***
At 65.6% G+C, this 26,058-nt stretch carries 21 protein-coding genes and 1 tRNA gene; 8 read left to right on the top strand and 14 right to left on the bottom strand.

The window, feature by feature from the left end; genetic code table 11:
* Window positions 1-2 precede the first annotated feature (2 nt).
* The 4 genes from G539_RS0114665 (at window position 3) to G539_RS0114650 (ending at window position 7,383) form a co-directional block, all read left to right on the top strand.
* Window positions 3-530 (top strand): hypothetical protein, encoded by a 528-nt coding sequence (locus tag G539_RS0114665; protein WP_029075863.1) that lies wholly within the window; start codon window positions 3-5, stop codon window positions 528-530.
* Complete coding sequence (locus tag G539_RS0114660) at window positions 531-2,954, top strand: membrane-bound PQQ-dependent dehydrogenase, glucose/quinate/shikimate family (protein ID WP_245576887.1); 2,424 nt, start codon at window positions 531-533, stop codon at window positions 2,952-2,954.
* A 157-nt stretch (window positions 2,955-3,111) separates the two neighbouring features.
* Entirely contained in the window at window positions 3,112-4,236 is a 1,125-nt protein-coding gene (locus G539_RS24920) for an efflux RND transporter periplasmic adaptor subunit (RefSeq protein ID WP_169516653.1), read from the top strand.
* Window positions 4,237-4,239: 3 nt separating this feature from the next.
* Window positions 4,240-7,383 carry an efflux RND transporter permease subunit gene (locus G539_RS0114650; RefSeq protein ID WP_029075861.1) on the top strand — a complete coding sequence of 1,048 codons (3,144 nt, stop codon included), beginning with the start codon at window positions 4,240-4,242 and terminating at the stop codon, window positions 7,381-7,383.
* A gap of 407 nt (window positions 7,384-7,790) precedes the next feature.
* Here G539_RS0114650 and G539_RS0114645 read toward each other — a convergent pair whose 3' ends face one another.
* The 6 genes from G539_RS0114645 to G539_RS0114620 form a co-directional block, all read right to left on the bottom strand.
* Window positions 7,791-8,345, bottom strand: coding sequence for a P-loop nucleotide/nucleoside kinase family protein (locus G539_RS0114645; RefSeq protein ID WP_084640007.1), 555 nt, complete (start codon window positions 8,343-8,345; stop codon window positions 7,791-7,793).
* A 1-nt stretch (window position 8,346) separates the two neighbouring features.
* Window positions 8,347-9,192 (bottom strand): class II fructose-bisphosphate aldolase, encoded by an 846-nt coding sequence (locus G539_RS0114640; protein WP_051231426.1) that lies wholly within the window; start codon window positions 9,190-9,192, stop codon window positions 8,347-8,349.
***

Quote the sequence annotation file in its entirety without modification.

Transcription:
At 65.6% G+C, this 26,058-nt stretch carries 21 protein-coding genes and 1 tRNA gene; 8 read left to right on the top strand and 14 right to left on the bottom strand.

The window, feature by feature from the left end; genetic code table 11:
* Window positions 1-2 precede the first annotated feature (2 nt).
* The 4 genes from G539_RS0114665 (at window position 3) to G539_RS0114650 (ending at window position 7,383) form a co-directional block, all read left to right on the top strand.
* Window positions 3-530 (top strand): hypothetical protein, encoded by a 528-nt coding sequence (locus tag G539_RS0114665; protein WP_029075863.1) that lies wholly within the window; start codon window positions 3-5, stop codon window positions 528-530.
* Complete coding sequence (locus tag G539_RS0114660) at window positions 531-2,954, top strand: membrane-bound PQQ-dependent dehydrogenase, glucose/quinate/shikimate family (protein ID WP_245576887.1); 2,424 nt, start codon at window positions 531-533, stop codon at window positions 2,952-2,954.
* A 157-nt stretch (window positions 2,955-3,111) separates the two neighbouring features.
* Entirely contained in the window at window positions 3,112-4,236 is a 1,125-nt protein-coding gene (locus G539_RS24920) for an efflux RND transporter periplasmic adaptor subunit (RefSeq protein ID WP_169516653.1), read from the top strand.
* Window positions 4,237-4,239: 3 nt separating this feature from the next.
* Window positions 4,240-7,383 carry an efflux RND transporter permease subunit gene (locus G539_RS0114650; RefSeq protein ID WP_029075861.1) on the top strand — a complete coding sequence of 1,048 codons (3,144 nt, stop codon included), beginning with the start codon at window positions 4,240-4,242 and terminating at the stop codon, window positions 7,381-7,383.
* A gap of 407 nt (window positions 7,384-7,790) precedes the next feature.
* Here G539_RS0114650 and G539_RS0114645 read toward each other — a convergent pair whose 3' ends face one another.
* The 6 genes from G539_RS0114645 to G539_RS0114620 form a co-directional block, all read right to left on the bottom strand.
* Window positions 7,791-8,345, bottom strand: coding sequence for a P-loop nucleotide/nucleoside kinase family protein (locus G539_RS0114645; RefSeq protein ID WP_084640007.1), 555 nt, complete (start codon window positions 8,343-8,345; stop codon window positions 7,791-7,793).
* A 1-nt stretch (window position 8,346) separates the two neighbouring features.
* Window positions 8,347-9,192 (bottom strand): class II fructose-bisphosphate aldolase, encoded by an 846-nt coding sequence (locus G539_RS0114640; protein WP_051231426.1) that lies wholly within the window; start codon window positions 9,190-9,192, stop codon window positions 8,347-8,349.